The North Carolina Department of Commerce led the state's support for the company during its site evaluation and decision-making process.
Although wages will vary depending on the position, the average salary for the new positions will grow to $88,440 in the project's third year. The current average wage in Durham County is $86,686.
Kempower's project in North Carolina will be facilitated, in part, by a Job Development Investment Grant (JDIG) approved by the state's Economic Investment Committee earlier today. Over the course of the 12-year term of this grant, the project is estimated to grow the state's economy by $726.25 million. Using a formula that takes into account the new tax revenues generated by 306 new jobs, and in consideration of a capital investment of $41.2 million, the JDIG agreement authorizes the potential reimbursement to the company of up to $3,010,500, spread over 12 years. State payments only occur following performance verification by the departments of Commerce and Revenue that the company has met its incremental job creation and investment targets. JDIG projects result in positive net tax revenue to the state treasury, even after taking into consideration the grant's reimbursement payments to a given company.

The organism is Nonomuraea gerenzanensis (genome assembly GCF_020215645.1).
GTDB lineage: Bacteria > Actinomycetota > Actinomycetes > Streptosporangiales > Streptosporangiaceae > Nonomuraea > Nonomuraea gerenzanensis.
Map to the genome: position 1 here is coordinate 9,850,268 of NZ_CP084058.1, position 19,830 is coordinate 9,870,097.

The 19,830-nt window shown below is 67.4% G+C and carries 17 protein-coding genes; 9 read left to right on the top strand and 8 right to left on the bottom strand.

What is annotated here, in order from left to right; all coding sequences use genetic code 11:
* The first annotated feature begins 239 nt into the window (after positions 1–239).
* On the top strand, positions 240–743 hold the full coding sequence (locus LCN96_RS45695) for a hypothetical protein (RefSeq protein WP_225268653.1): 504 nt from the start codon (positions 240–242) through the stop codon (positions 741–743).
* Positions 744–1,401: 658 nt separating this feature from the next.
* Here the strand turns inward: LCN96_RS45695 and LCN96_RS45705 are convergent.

Because Kempower chose a site in Durham County, classified by the state's economic tier system as Tier 3, the company's JDIG agreement also calls for moving just over $1 million into the state's Industrial Development Fund - Utility Account. The Utility Account helps rural communities finance necessary infrastructure upgrades to attract future business. Even when new jobs are created in a Tier 3 county such as Durham, the new tax revenue generated through JDIG grants helps more economically challenged communities elsewhere in the state.
"We're excited to welcome these new clean energy jobs to our region,"
said N.C. Senator Natalie Murdock. "Kempower's decision to locate operations in Durham County shows people around the world that we're the perfect location for tomorrow's leading industries."
"Many people in our area have worked behind the scenes to bring Kempower to our area,"
said N.C. Representative Zack Hawkins. "Our community welcomes this global company to Durham and the Research Triangle region. All of us will continue to help its leaders connect to our community and employees find success in North Carolina."
Partnering with the North Carolina Department of Commerce and the Economic Development Partnership of North Carolina on this project were the North Carolina General Assembly, the North Carolina Community College System, the North Carolina Department of Public Instruction, North Carolina State University, the North Carolina Clean Energy Technology Center, Raleigh-Durham International Airport, Durham Technical Community College, the Durham Workforce Development Board, Capital Area Workforce Development, Durham County and the Greater Durham Chamber of Commerce.